GitLab vs GitHub Enterprise
On the enterprise level, many other factors must be taken into account in the GitLab vs GitHub comparison. When it comes to the cost, GitLab offers more competitive annual pricing plan of $39 for a user as compared to GitHub’s $2500/10 users annually model. Other factors should be considered as well before making a choice between the two, and it mostly depends on your company or the project in question.
GitHub vs GitLab Performance
When it comes to GitLab vs GitHub performance, GitHub is more focused on high availability and infrastructure performance and delegates other functionalities to third-party tools. Meanwhile GitLab puts more emphasis on providing maximum features in a robust platform for end-to-end DevOps management.
GitLab Project Management and DevOps
With GitLab Project Management, programmers can plan, manage, and track the progress of projects through boards, milestones, story points, labels, due dates, and assignees, by using methodologies including SAFe, Scrum, etc.
GitLab supports agile and lean project management, from basic bug tracking to complicated DevOps lifecycles, and allows developers to maintain traceability across the DevOps pipeline. More so, its issue tracker is highly scalable scaling, making it a good fit for small teams to large enterprises alike.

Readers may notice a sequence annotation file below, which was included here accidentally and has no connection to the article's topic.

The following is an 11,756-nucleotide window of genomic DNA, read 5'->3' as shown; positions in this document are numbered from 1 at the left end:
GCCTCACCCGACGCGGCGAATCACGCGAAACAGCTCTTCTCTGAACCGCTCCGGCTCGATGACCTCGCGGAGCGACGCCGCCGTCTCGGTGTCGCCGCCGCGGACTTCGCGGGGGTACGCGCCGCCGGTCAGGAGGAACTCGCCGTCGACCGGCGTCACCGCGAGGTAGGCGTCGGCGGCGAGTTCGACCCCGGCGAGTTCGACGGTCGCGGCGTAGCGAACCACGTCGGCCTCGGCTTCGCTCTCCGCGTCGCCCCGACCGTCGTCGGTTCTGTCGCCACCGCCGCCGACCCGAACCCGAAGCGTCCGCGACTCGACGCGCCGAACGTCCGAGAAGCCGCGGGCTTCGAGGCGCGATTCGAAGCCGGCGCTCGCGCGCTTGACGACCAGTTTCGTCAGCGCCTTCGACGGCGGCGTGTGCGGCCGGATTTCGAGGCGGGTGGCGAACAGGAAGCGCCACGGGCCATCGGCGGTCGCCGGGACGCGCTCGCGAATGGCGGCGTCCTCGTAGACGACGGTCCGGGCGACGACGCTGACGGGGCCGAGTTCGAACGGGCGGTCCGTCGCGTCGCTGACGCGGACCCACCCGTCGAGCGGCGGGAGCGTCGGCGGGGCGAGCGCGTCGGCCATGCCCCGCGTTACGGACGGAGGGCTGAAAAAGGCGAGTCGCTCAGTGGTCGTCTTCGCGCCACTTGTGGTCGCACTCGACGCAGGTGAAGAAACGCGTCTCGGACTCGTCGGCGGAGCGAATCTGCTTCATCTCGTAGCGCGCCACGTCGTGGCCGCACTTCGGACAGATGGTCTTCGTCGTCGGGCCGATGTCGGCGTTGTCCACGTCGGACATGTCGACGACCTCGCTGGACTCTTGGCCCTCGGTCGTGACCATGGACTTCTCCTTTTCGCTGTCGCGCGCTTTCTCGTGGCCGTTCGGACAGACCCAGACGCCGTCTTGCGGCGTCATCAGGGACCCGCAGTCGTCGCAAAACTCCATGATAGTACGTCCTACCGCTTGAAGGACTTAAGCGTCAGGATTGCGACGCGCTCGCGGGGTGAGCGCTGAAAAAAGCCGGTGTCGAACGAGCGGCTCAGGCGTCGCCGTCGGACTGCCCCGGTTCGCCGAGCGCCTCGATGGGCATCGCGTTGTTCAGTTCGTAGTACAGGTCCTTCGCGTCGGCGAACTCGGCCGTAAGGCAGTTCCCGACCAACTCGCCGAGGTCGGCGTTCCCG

Essentially, GitLab serves as a hub for teams’ collaboration, discussions, code reviews, and security testing, helping boost project efficiency. The DevOps pipeline is supported by merge requests, which developers track the progress of software development, testing, and delivery. From planning to tracking, GitLab covers the DevOps lifecycle from start to finish.
People say that GitLab is a clone of GitHub, but it is also perceived as an improved version of GitHub by many. In the end, when it comes to the GitLab vs GitHub battle, your choice will depend on the objectives you need to achieve with your open-source programming project. In many cases, the choice boils down to the following: if you are working on a large open-source project that involves collaboration of many developers worldwide, then GitHub is your best bet; if the price is an issue, go for GitLab. Still you should carefully evaluate your objectives and only after that choose the repository management platform that suits your needs best.